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Olight Odin Turbo Review: LEP WML Flashlight
Olight Odin Turbo specifications
|Brand/model||Olight Odin Turbo|
|LED||LEP 0.39mW @ 440~455nm wavelength|
|Beam intensity||275,625 cd|
|Review date||May 2021|
Introduction Olight Odin Turbo WML light:
Although these are all weapon-mount flashlights (WML), there is a significant difference between the 3 older siblings and the Olight Odin Turbo, namely the light source. Instead of the widely available LED light source, Olight decided to step into the LEP Flashlight territory. And since we currently have the most LEP flashlight reviews, I was excited to see Olight entering the LP market with the Odin Turbo.
Olight already talked about their first LEP back at the beginning of 2020, but a lot of research and finetuning has been put into this flashlight, unlike some other non-branded flashlights that probably just stick an LEP module in it, and call it a day. Olight didn’t really change the style of their flashlight and adapted the new LEP system within their current lineup.
Olight never disappoints in terms of packaging. And the new Odin Turbo is no exception. Like probably all other Olight boxes I have, the lid uses a magnet to close it, which looks pretty professional. And of course, inside the box everything has been customized to fit every accessory.
Here’s what you will get:
- The Olight Odin Turbo
- Dual-position Picatinny rail mount (pre-installed)
- 5000mAh 21700 battery (Olight proprietary)
- Magnetic remote switch with rail mount
- MCC3 charging adapter
- Allen wrench & screws, zip-ties
Flashlight in use
Also, in regards of its design and handling, Olight flashlights never really disappoint. Despite the fact that the Olight Odin is actually a weapon-mount flashlight, you could still use it by hand. Especially by removing the little gun-mount adapter with the allen screws.
The attachment point for the rail mount protrudes from the side and will prevent it from rolling away. The rail mount itself should be affixed to a Picatinny rail and tightened down with the included Allen wrench. The mount provides two locations for attaching the Odin – on the top of it or offset to the side. Your gun setup will dictate which position makes the most sense. With the mount in position, the Odin slides in easily and will give a reassuring “click” when it’s in place. From there, a locking knob should be turned on the rail mount to ensure the Odin will tightly stay in its location. Put the knob back into the unlock position and depress it to easily remove the Odin again.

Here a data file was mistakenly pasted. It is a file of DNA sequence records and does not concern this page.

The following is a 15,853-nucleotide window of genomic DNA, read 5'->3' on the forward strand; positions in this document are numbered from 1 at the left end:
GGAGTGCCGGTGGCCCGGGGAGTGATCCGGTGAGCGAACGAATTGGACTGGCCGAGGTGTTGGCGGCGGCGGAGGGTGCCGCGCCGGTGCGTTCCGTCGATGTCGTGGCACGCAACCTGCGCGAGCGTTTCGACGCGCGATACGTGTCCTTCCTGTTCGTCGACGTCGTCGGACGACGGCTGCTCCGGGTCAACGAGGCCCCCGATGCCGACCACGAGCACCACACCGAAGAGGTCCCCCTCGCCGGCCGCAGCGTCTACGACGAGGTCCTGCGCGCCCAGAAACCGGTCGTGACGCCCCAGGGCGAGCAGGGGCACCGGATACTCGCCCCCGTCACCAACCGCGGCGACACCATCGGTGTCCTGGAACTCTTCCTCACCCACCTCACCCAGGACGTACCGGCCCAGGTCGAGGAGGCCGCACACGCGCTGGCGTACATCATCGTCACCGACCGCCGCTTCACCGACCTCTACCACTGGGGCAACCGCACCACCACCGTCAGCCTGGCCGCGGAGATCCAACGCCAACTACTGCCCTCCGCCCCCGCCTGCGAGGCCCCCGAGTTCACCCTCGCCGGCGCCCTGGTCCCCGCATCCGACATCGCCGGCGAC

The Olight Odin Turbo package includes a remote switch. It connects magnetically to the tail of the flashlight and has a detent ring to hold it firmly in place. The remote switch has two silent pressure pads, one for momentary function and one for on/off. The switch comes mounted in a Picatinny rail adapter, but could also be removed from the adapter and attached to the gun by other means (such as two-sided tape) if you don’t have a rail where you would like to mount the remote switch.
The magnet in the tailcap can also be used to hang the light vertically. Sideways is kind of impossible with its length.
Build Quality, and Warranty
One thing you will know for sure buying an Olight flashlight is the great workmanship and build quality. The new Odin Turbo looks very similar to its siblings, but there are some slight design changes. And honestly, they do make the flashlight look even better for sure!
This can also be seen by the way they ship the flashlight, in a uniquely designed box with a nice number of accessories.
And Olight also stands behind their products. Their warranty mentions the following:
- Within 30 days of purchase: Return the product to the retailer you purchased it from and they will replace or repair it. Period.
- Within 5 years of purchase: Return the product to Olight and we will repair or replace it as long as the light is not working because of factory defects. This does not include obvious user wear or extreme damage.
- After 5 years of purchase: Return the product to Olight and we will repair or replace it. We will assess the fees involved and will let you know once we receive it.
For more details on warranty check out the following link: https://olightworld.com/olight-warranty
LEP, Lens, Bezel, and Reflector
Here’s where things really become interesting. This Odin doesn’t use a traditional LED, but an LEP module instead. You can’t really see the LEP module through the front lens, unlike its competitors. But when I look carefully, I notice a circular yellow spot instead of the cat-eye on the more common LEP modules.
Unfortunately, I can’t remove the bezel without using force or heat. But to me, it looks like a LEP module that is actually backlit instead of the mirror style seen in the traditional LEP lights like the Acebeam W10 and Weltool W3.
But when it comes to the beam color… I am not very excited because it’s pretty yellow. That’s definitely something you have to get used to, if even can/want to get used to it. I wouldn’t be surprised this to be a dealbreaker for some. Most people probably prefer something more neutral or cool white.
The beam itself is of course very concentrated with a tight hotspot. And also with the beam, you probably shouldn’t care about a ring or change of color. But I’ve said many times, LEP flashlight are not likely to impress tint snobs. So, if you care about tints and beampatterns, you will likely be disappointed by most, if not all, LEP flashlights.